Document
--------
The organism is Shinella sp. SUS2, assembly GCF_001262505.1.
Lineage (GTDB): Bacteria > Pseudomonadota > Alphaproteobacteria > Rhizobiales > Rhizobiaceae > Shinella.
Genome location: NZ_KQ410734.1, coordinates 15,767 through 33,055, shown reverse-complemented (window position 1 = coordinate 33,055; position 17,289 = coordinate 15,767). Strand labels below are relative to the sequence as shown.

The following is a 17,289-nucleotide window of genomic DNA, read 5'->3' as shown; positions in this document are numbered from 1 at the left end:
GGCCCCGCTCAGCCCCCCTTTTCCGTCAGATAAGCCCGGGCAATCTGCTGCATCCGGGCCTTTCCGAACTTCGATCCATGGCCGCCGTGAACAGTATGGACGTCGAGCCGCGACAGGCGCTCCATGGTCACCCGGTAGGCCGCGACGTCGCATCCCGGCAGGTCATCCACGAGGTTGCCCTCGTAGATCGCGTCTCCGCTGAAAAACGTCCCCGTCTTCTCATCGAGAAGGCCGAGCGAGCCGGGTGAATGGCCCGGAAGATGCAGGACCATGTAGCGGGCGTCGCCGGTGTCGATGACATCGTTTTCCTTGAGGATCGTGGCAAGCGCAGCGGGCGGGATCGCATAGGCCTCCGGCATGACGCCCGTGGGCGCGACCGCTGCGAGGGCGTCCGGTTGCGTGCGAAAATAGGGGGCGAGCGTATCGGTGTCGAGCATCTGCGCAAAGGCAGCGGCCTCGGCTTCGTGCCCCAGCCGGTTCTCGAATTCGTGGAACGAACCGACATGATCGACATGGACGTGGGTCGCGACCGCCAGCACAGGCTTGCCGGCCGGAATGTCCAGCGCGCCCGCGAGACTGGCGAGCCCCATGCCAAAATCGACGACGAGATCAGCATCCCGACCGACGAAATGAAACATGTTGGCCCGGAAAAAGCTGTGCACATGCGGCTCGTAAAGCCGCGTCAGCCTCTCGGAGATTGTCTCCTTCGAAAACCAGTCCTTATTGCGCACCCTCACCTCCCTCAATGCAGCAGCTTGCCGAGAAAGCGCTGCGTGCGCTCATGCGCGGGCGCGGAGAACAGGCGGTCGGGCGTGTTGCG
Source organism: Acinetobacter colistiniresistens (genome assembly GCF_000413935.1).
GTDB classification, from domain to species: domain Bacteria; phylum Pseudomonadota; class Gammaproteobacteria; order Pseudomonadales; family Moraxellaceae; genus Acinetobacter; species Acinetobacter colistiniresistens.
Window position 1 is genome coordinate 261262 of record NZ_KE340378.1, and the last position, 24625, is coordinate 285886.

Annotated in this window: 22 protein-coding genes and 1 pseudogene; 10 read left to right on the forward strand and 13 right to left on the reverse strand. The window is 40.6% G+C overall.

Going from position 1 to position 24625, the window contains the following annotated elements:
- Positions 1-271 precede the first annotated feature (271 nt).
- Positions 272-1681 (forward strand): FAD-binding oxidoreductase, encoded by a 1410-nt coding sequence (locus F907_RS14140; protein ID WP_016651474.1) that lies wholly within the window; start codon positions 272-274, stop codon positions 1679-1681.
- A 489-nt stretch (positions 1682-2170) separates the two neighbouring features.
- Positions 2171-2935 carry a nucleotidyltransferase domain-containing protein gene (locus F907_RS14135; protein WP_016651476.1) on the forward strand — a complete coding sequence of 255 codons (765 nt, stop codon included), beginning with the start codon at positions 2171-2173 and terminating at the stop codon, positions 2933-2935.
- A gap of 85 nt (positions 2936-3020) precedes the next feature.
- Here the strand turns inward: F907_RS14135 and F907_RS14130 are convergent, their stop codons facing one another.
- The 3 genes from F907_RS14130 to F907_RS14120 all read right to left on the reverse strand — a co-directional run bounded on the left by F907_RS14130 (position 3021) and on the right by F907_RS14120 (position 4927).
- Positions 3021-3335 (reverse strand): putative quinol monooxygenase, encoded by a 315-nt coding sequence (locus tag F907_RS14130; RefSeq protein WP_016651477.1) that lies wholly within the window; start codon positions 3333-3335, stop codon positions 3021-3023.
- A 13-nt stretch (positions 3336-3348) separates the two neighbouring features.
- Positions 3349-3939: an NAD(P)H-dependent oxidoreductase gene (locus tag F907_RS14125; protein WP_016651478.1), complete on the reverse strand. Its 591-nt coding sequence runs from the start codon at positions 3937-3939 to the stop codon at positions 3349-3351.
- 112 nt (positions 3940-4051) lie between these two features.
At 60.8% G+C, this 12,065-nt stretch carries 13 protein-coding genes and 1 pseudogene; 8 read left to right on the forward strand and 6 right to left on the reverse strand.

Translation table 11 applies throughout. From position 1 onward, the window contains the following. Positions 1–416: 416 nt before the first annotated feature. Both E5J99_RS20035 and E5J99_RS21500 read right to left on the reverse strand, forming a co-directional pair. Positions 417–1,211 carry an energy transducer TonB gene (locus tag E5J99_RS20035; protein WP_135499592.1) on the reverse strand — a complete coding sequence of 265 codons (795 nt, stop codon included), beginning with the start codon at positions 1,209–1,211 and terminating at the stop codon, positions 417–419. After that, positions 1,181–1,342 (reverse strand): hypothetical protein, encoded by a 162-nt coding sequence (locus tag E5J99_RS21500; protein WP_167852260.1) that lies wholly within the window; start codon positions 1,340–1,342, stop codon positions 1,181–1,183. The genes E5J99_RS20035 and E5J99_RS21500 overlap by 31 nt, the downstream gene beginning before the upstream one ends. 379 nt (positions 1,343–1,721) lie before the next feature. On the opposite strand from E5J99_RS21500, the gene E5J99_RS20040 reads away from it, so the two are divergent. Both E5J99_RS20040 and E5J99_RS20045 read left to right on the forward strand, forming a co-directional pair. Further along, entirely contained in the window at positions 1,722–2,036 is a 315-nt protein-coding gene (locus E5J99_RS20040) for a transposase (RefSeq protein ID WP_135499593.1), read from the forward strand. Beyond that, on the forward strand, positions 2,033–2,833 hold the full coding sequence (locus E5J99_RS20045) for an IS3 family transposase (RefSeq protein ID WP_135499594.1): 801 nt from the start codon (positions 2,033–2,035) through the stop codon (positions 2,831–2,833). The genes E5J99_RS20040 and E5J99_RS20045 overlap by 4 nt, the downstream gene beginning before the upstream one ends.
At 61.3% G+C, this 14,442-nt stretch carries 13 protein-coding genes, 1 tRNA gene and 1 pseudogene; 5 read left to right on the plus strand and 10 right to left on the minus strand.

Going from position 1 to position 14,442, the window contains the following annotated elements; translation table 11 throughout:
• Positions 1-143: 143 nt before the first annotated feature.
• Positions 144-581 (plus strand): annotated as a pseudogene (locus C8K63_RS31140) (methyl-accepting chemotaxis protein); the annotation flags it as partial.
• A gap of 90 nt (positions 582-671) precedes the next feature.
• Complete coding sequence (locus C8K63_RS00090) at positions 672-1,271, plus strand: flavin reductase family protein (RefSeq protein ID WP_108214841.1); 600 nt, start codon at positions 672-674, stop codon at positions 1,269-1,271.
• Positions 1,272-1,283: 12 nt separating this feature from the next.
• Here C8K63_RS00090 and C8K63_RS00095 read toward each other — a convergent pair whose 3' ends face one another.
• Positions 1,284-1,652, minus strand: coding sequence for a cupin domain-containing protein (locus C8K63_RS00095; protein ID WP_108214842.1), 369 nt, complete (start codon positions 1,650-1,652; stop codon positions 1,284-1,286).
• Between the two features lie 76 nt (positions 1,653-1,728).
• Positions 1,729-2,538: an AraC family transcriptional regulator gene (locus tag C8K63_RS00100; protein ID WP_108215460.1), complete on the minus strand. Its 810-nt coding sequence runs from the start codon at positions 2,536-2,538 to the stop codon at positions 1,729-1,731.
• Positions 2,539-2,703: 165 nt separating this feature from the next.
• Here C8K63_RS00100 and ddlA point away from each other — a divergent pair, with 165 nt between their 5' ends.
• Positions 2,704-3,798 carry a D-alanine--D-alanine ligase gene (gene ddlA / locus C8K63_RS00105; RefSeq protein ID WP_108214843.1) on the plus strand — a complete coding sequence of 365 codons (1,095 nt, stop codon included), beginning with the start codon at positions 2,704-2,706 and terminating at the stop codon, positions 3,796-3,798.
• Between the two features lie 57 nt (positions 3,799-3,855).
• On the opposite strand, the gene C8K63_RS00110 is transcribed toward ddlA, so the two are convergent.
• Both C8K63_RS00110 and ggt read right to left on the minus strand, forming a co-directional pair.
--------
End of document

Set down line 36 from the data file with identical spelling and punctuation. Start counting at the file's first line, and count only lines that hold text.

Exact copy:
• Here C8K63_RS00100 and ddlA point away from each other — a divergent pair, with 165 nt between their 5' ends.